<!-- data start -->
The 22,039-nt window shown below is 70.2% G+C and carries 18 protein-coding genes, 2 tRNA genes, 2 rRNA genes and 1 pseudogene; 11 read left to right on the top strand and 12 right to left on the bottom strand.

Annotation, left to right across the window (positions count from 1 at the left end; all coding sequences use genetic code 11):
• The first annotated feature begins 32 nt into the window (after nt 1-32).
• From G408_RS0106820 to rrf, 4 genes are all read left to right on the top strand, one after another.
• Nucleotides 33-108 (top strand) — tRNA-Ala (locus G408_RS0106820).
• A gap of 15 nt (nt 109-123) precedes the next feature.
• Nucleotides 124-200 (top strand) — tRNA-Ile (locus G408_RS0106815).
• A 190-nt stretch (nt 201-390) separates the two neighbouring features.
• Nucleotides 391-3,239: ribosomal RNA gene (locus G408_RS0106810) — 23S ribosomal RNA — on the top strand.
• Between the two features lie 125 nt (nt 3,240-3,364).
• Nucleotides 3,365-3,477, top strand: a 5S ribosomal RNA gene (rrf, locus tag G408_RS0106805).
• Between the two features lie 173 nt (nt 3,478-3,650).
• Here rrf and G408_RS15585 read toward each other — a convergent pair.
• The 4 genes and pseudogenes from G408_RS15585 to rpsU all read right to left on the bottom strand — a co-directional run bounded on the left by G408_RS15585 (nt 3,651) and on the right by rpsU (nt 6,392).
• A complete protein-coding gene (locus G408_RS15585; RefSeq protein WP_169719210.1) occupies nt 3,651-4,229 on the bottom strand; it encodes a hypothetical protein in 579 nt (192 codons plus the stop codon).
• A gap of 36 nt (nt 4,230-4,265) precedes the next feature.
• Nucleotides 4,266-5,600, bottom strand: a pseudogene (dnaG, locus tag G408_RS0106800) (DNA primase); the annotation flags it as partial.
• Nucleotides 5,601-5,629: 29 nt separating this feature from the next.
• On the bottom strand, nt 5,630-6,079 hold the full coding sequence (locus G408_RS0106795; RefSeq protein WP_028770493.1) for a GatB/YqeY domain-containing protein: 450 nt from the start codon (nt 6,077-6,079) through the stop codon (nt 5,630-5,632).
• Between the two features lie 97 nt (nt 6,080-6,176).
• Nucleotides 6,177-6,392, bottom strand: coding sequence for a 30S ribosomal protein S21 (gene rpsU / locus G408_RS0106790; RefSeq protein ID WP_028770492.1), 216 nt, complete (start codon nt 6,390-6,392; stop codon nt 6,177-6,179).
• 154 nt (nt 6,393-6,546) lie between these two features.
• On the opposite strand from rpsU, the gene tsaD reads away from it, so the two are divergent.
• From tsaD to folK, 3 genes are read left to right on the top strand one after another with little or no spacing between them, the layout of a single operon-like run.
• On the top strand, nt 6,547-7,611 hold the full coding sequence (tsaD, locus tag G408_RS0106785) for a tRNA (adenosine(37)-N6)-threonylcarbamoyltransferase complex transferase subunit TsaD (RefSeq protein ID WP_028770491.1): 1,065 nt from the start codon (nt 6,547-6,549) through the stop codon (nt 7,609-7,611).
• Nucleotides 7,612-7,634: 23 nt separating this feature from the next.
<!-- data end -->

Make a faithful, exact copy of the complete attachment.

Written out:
The 22,039-nt window shown below is 70.2% G+C and carries 18 protein-coding genes, 2 tRNA genes, 2 rRNA genes and 1 pseudogene; 11 read left to right on the top strand and 12 right to left on the bottom strand.

Annotation, left to right across the window (positions count from 1 at the left end; all coding sequences use genetic code 11):
• The first annotated feature begins 32 nt into the window (after nt 1-32).
• From G408_RS0106820 to rrf, 4 genes are all read left to right on the top strand, one after another.
• Nucleotides 33-108 (top strand) — tRNA-Ala (locus G408_RS0106820).
• A gap of 15 nt (nt 109-123) precedes the next feature.
• Nucleotides 124-200 (top strand) — tRNA-Ile (locus G408_RS0106815).
• A 190-nt stretch (nt 201-390) separates the two neighbouring features.
• Nucleotides 391-3,239: ribosomal RNA gene (locus G408_RS0106810) — 23S ribosomal RNA — on the top strand.
• Between the two features lie 125 nt (nt 3,240-3,364).
• Nucleotides 3,365-3,477, top strand: a 5S ribosomal RNA gene (rrf, locus tag G408_RS0106805).
• Between the two features lie 173 nt (nt 3,478-3,650).
• Here rrf and G408_RS15585 read toward each other — a convergent pair.
• The 4 genes and pseudogenes from G408_RS15585 to rpsU all read right to left on the bottom strand — a co-directional run bounded on the left by G408_RS15585 (nt 3,651) and on the right by rpsU (nt 6,392).
• A complete protein-coding gene (locus G408_RS15585; RefSeq protein WP_169719210.1) occupies nt 3,651-4,229 on the bottom strand; it encodes a hypothetical protein in 579 nt (192 codons plus the stop codon).
• A gap of 36 nt (nt 4,230-4,265) precedes the next feature.
• Nucleotides 4,266-5,600, bottom strand: a pseudogene (dnaG, locus tag G408_RS0106800) (DNA primase); the annotation flags it as partial.
• Nucleotides 5,601-5,629: 29 nt separating this feature from the next.
• On the bottom strand, nt 5,630-6,079 hold the full coding sequence (locus G408_RS0106795; RefSeq protein WP_028770493.1) for a GatB/YqeY domain-containing protein: 450 nt from the start codon (nt 6,077-6,079) through the stop codon (nt 5,630-5,632).
• Between the two features lie 97 nt (nt 6,080-6,176).
• Nucleotides 6,177-6,392, bottom strand: coding sequence for a 30S ribosomal protein S21 (gene rpsU / locus G408_RS0106790; RefSeq protein ID WP_028770492.1), 216 nt, complete (start codon nt 6,390-6,392; stop codon nt 6,177-6,179).
• 154 nt (nt 6,393-6,546) lie between these two features.
• On the opposite strand from rpsU, the gene tsaD reads away from it, so the two are divergent.
• From tsaD to folK, 3 genes are read left to right on the top strand one after another with little or no spacing between them, the layout of a single operon-like run.
• On the top strand, nt 6,547-7,611 hold the full coding sequence (tsaD, locus tag G408_RS0106785) for a tRNA (adenosine(37)-N6)-threonylcarbamoyltransferase complex transferase subunit TsaD (RefSeq protein ID WP_028770491.1): 1,065 nt from the start codon (nt 6,547-6,549) through the stop codon (nt 7,609-7,611).
• Nucleotides 7,612-7,634: 23 nt separating this feature from the next.